Image by wmrice via FlickrLet's try something new for Lent, new at least to me who is not used to hearing much about the particular approach to Lent on which I focus here. First, let's look at some basics. "Lent" is from the Old English meaning "spring." So much for the unconscious image of Lent as somehow a dark season wrapping up the leftovers of a now dreary winter long past the bright beauty of the Christmas season.
Lent is a springtime of a renewal, not a dark abyss that we have to endure with gritted teeth. In Latin cultures, the season's name is derived directly from the Latin "quadragesima" (e.g., in Spanish "cuaresma") focusing, with impeccable logic, on its very biblical length of 40 days--40 years in the wilderness by Israel out of Egypt, 40 days by Jesus in the wilderness facing down Satan, the old Exodus repeated and surpassed by the New Exodus. The centrality of the number 40 recalls the great importance of the theme of the New Exodus in understanding the Hebrew and Christian Bibles.
As Catholics, we are very familiar with the practice of giving up some food in which we love to indulge--say chocolates or some other kind of mouth-watering treat. Who can argue with that? Yet, I have always found that exclusive focus to be a bit trivializing of the season. Rather, than just give up something "accidental" to our lives, something not too significant which we will take up again after 40 days, why not give up something that should be permanently abandoned--such as a part of our fallen personality?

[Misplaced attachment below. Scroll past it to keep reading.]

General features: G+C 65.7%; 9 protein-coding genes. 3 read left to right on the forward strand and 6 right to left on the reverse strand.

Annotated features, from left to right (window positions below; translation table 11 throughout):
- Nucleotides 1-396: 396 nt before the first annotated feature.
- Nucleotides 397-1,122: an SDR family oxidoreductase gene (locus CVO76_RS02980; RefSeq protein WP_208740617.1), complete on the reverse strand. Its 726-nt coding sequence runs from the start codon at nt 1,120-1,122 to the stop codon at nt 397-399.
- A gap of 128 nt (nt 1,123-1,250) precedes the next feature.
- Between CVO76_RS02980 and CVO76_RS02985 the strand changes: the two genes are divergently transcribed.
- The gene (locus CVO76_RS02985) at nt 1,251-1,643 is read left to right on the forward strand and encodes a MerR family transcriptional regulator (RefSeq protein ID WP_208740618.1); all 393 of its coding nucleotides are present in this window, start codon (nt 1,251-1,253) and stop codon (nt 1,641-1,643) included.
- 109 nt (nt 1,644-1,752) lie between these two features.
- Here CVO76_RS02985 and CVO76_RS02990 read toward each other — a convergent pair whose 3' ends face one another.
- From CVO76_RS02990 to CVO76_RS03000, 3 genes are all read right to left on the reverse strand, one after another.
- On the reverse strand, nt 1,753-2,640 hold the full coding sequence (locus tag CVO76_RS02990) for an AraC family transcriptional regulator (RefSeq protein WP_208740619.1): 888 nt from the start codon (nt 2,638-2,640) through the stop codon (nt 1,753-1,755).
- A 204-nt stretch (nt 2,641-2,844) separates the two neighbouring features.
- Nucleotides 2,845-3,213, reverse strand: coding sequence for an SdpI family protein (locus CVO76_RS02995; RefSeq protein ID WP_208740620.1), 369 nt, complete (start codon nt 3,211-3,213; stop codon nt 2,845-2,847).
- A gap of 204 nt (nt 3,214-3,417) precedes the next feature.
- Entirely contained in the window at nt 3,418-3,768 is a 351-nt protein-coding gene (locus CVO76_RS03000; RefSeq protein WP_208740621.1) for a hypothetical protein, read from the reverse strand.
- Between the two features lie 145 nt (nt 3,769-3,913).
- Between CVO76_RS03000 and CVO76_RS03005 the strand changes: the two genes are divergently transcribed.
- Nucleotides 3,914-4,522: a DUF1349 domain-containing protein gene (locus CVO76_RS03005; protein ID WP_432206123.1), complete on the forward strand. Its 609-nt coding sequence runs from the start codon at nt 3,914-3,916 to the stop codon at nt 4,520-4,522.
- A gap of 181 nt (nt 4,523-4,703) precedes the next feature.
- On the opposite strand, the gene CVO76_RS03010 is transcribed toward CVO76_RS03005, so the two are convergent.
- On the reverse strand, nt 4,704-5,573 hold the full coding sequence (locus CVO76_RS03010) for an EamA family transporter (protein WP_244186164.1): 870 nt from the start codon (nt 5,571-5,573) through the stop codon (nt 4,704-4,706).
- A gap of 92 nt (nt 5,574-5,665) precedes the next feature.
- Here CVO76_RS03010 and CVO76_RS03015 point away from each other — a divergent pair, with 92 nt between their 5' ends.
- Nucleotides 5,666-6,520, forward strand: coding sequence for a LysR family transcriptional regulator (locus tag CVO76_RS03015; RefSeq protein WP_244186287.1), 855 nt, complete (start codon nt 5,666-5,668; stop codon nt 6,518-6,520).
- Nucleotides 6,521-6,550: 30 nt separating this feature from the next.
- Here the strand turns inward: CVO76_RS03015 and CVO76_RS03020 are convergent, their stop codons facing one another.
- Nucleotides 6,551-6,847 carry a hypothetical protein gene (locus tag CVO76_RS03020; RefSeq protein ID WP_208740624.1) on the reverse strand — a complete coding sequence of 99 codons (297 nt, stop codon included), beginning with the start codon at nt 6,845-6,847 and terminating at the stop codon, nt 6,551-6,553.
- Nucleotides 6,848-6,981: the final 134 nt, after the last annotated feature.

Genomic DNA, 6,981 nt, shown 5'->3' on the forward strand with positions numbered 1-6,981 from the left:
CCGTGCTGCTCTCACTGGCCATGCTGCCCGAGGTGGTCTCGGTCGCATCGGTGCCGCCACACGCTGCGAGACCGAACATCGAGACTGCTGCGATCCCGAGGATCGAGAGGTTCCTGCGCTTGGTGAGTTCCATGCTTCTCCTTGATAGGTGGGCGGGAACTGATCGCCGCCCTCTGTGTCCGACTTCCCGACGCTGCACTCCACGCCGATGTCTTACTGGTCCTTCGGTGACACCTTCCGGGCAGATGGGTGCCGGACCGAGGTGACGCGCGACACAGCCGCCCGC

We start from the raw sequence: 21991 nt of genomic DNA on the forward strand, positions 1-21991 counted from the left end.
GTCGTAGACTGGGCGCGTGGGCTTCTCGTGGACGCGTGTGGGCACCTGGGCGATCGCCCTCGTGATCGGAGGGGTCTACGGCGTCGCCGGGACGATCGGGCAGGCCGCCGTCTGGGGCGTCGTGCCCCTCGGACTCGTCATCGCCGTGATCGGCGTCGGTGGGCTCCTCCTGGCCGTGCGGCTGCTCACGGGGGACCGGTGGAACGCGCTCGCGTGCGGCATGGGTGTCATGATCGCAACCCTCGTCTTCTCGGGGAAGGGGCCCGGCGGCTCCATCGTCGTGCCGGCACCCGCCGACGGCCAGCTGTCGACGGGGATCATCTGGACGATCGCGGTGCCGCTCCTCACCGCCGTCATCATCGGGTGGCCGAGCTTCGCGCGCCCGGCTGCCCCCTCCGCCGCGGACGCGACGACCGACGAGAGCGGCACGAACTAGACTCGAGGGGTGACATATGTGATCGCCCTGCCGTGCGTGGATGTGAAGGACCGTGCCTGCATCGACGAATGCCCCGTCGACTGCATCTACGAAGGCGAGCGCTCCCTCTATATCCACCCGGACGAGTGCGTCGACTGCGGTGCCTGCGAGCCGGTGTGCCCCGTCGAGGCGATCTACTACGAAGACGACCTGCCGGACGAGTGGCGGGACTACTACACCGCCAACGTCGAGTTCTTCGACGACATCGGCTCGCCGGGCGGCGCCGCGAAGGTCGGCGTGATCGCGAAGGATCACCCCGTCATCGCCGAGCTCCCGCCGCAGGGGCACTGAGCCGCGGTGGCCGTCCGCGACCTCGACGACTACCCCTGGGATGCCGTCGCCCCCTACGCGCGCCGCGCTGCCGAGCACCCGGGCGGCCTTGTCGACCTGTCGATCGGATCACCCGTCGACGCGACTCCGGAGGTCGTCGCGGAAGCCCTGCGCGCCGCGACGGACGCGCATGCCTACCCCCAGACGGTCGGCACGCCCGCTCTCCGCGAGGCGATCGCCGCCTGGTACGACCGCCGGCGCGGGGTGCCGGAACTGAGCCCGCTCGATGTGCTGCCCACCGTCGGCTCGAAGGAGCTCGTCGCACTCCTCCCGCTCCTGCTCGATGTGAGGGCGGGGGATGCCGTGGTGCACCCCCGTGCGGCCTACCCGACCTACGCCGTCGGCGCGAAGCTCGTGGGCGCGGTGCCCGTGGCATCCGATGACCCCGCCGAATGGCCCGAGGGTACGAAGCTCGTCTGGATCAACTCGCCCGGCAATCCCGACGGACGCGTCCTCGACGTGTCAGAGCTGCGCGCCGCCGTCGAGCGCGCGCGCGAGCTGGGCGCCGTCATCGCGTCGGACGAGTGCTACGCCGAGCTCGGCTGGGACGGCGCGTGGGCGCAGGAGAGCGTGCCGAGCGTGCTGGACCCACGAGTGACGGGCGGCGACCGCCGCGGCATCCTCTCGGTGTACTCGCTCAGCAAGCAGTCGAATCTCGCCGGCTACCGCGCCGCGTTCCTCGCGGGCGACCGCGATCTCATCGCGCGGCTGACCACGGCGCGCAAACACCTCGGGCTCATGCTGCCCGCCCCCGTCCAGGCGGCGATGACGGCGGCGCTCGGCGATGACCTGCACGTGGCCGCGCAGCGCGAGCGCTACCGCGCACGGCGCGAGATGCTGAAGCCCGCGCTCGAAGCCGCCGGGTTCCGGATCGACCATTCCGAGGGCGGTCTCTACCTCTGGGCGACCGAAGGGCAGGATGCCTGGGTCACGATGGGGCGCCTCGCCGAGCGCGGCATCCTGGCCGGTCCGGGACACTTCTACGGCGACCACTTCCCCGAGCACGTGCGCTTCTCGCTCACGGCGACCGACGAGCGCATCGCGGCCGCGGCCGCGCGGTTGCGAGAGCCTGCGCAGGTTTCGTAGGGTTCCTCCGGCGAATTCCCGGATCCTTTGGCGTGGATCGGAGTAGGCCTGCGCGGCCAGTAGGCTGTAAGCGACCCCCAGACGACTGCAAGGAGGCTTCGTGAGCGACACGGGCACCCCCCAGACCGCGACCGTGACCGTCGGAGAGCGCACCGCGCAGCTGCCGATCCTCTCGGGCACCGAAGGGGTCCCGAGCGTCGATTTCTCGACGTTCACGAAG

After all, quadragesima is the season of repentance and conversion which means, if anything, abandoning some form of bondage and embracing liberation through Jesus--recreating and reliving the Exodus in our own personal lives. Why not give up permanently something bad for us, rather than just spiritually harmless bits of chocolate? Jesus' own 40 days of "Lent" involved permanently rejecting the temptations to power and ego proposed by Satan. If anything is a model for Lent, Jesus' own "Lent" surely is.
In the Gospels, Jesus often tells us not to be afraid, not to be anxious, not to worry. I, for one, will try to give up for Lent the tendency to worry too much, too think too fearfully about the future and about challenges. You may have something else that the Spirit leads you to abandon. Do it and make of this Lent something more than a temporary suspension of the dessert tray for 40 days. Other viable candidates to target for abandonment include pride, egotism, the lust for power and control, self-righteousness, legalism, greed, status-seeking, envy, hypocrisy, money-grubbing, indifference to past and present evils. There are many others waiting to be targeted. You know what they are.